Here are some simple guidelines to help you create clear and memorable slides, and to avoid information overload. To help you remember them, we’re using the acronym SHAIK.
Why are we hearing so much about creating stories for business? Because our brains are wired to process information better in story form. We need a logical series of facts and events that teach us some kind of lesson.
Humans process information very efficiently when it’s presented as a story. No-one knows exactly why, but something about the narrative structure of a story is memorable, appealing and clear. Here is one way to create a story line using four steps.
There are three questions we’re trying to answer for our audience as quickly as we can: What are the facts? What do they mean? What do we do next?
It’s common for us to use vague language in slide decks. Of course, you know what you mean, but depending on your audience, it might create confusion.
Einstein said “If you can’t explain it to a six-year-old, you don’t understand it yourself.” And while we’re not typically presenting to anyone quite that young at work, it’s really helpful to be reminded of the value of simple, plain language.
You’ve probably heard the principle ‘Less Is More’. In other words, keeping things as simple and clear as possible. Uncluttered visual design is just as important as well-edited content.
Having white space on your slides is crucial to making your slides readable, and your audience engaged. This video shows you how to create white space in your presentations.
Delegates often ask us about the ‘magic bullet’ of slide creation: how to create a single slide that will satisfy those audience members who love detail, and those who emphatically don’t. This video shows you how to satisfy both requirements.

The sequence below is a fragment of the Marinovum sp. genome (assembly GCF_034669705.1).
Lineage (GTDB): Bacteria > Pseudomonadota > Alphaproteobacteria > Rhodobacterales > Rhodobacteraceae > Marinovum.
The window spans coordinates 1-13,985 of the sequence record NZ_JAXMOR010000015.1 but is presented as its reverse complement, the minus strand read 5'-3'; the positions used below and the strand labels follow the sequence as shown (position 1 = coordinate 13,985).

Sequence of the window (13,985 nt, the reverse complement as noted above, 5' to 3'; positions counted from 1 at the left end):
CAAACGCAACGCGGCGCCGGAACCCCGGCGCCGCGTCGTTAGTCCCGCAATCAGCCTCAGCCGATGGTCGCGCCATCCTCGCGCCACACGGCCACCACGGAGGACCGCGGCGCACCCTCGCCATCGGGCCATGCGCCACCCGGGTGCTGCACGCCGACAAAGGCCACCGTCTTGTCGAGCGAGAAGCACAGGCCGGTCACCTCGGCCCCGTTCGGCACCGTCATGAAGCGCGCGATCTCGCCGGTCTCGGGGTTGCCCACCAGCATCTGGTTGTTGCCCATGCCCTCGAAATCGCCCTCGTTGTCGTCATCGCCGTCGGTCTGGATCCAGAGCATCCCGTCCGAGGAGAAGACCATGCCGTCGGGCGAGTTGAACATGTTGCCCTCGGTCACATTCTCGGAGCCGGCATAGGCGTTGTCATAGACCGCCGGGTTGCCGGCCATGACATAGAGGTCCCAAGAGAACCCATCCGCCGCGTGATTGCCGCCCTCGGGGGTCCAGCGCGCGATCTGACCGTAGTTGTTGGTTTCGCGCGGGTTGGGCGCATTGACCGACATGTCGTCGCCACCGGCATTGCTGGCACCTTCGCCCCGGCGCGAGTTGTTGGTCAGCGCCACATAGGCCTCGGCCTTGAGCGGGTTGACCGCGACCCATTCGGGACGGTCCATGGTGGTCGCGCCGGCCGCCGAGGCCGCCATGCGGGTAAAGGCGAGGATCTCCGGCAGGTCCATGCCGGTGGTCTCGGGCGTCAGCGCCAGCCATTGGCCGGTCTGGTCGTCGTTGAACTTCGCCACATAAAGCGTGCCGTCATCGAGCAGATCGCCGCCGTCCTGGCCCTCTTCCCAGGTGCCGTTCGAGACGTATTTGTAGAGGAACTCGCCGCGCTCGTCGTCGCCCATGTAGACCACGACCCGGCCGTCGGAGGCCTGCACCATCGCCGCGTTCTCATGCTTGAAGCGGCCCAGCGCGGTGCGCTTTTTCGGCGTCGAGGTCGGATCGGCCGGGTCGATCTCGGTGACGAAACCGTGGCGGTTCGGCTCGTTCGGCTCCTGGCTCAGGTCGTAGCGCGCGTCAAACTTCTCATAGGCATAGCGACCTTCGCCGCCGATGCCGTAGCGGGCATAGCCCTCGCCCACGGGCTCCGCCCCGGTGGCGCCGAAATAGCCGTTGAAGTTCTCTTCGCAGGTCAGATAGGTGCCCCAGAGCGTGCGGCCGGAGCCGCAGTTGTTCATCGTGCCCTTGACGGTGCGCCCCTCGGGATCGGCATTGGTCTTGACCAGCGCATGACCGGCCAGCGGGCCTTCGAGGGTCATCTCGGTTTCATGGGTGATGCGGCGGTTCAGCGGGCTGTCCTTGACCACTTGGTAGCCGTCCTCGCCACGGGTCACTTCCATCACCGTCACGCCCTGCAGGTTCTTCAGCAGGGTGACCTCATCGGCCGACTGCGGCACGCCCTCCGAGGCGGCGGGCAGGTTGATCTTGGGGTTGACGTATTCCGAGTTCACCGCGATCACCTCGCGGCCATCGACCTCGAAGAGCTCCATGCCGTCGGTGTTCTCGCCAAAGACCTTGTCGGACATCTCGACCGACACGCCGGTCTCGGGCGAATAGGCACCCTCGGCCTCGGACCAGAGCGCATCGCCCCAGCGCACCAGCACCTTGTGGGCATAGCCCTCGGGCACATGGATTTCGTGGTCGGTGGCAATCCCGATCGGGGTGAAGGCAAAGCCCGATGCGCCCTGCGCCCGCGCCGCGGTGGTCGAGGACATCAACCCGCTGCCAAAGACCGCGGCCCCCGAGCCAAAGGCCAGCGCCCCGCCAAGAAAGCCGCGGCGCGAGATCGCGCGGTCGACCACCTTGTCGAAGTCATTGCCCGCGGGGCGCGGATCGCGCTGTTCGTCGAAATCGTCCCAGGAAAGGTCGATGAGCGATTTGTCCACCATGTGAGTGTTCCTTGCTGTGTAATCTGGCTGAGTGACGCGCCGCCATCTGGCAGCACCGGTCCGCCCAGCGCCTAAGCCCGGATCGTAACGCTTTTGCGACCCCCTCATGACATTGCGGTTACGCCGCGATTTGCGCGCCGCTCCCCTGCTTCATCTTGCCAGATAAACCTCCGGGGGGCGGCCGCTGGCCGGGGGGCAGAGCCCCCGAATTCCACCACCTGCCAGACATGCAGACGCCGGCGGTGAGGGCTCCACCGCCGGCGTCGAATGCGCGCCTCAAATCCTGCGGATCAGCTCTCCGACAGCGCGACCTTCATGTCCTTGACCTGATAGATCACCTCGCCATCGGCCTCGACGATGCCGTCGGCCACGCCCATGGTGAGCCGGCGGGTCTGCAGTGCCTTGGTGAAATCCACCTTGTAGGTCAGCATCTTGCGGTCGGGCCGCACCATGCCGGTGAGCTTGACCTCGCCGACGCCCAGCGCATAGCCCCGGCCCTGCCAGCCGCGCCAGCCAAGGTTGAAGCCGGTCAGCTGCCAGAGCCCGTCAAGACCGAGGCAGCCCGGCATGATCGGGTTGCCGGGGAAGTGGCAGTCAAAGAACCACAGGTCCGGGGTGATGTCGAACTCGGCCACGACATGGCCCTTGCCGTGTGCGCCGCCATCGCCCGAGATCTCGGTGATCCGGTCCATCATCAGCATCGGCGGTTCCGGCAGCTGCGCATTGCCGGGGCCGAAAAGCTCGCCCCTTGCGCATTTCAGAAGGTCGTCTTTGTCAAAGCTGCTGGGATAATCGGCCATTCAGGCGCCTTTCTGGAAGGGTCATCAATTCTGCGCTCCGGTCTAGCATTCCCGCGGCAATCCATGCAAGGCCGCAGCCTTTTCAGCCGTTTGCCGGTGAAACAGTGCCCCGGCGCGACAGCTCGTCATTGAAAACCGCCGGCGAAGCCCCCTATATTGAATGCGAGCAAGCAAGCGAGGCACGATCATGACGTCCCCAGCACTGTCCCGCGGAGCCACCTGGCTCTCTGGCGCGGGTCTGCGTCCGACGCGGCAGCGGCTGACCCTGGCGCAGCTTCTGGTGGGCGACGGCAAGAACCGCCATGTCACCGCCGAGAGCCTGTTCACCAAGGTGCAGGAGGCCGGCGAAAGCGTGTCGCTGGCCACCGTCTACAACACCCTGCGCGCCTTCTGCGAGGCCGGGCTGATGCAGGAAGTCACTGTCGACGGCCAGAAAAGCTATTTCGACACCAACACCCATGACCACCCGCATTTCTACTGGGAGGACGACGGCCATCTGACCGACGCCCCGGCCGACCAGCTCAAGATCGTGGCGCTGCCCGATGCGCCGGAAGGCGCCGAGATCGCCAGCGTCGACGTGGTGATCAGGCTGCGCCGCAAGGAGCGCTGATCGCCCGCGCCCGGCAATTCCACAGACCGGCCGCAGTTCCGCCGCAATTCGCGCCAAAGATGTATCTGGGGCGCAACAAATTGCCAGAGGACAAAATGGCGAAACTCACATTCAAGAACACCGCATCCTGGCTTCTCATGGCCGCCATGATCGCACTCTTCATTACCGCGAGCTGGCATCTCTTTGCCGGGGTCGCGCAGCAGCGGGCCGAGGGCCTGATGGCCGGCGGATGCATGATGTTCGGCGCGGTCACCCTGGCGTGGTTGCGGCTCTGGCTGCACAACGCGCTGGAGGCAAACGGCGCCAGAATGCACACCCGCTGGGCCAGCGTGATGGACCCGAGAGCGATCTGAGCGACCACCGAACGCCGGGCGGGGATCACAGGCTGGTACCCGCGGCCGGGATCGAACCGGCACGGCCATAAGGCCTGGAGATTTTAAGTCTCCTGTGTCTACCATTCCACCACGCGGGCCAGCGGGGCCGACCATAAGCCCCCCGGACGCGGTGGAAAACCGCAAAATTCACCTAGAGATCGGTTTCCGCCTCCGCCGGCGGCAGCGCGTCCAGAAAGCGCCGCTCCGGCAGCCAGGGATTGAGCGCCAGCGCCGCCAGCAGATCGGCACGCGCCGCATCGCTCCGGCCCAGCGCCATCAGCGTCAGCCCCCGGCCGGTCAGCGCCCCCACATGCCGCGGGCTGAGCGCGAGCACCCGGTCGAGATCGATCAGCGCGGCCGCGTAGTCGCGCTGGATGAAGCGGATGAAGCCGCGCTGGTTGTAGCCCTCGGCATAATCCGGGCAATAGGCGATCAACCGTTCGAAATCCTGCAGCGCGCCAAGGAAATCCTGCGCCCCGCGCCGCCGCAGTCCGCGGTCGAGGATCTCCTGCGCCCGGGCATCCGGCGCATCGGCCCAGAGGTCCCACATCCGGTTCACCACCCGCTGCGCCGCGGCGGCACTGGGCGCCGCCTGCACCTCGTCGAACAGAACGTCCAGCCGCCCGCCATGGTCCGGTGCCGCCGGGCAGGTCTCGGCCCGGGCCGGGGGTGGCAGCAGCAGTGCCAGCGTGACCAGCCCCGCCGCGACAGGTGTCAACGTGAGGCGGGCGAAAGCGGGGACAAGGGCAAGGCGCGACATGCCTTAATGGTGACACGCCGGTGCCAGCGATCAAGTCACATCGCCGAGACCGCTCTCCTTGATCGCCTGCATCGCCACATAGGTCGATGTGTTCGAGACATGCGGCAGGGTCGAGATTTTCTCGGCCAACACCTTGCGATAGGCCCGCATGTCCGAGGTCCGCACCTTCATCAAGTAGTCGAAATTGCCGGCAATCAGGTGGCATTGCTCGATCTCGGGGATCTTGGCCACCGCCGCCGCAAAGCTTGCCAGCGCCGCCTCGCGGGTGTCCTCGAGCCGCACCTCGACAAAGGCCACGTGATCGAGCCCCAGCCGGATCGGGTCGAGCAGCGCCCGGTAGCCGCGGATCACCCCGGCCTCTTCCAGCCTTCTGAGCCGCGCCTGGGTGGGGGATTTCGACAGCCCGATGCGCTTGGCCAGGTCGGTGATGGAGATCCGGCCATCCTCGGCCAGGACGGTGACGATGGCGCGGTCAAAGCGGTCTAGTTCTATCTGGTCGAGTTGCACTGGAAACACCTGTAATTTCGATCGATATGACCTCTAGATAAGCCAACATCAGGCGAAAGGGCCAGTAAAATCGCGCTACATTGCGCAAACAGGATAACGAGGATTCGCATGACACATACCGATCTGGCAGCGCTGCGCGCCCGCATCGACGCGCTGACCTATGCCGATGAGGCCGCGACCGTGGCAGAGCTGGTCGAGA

This final video is a quick reminder of everything you've learned on the course. Now you know the principles for creating a clear and engaging slide deck, it’s time to PRACTISE. Take time to define your Aim. Think about your Audience. Create an audience profile and look at past slide decks to see how they measure up to the principles covered on this course, that are reviewed here...
Culture, Diversity & Ethics
Networking & Personal Brand
Writing & Productivity
Meet our expert instructors who are featured in these videos to take you on your personal learning journey. They have written and designed this course using their extensive experience to provide you with actionable learning takeaways.
Bringing almost two decades of experience to Working Voices, Allison has coached all levels from beginning career professionals to C-Suite executives on various aspects of effective business communication skills.
Gene is an educator based in New York City. Gene has devoted his career to helping individuals excel at presentation skills, writing skills and the realization of their business/personal strategies.
Henry is a TAI Certified coach and has a long record of success working with C-suite leaders from Fortune 500 companies. He has designed and developed courses in leading with impact and presence, inspiring and motivating, and leadership and personal brand deployed globally.
A veteran of two decades developing professionals in business, education, and the arts, Jay specializes in team alignment, helping bridge communication between groups’ disparate areas of expertise, and in developing confident and flexible leaders.
Julia is an interpersonal communications trainer, women’s counsellor and mentor. She has extensive, hands-on experience: eighteen years as a Personal Financial Advisor and Women’s Counsellor; eight years as the Training and Quality Head of a major charity fundraiser.
Over 13 years’ coaching and training experience at the highest levels within numerous global businesses, preceded by a presentation history grounded in the creative-design sector, and university guest lectureships.
In her 12 years with Working Voices, Wendy has converted a successful voiceover and stage career into a coaching practice specializing in building confidence, managing pressure, creating clear vibrant business communication.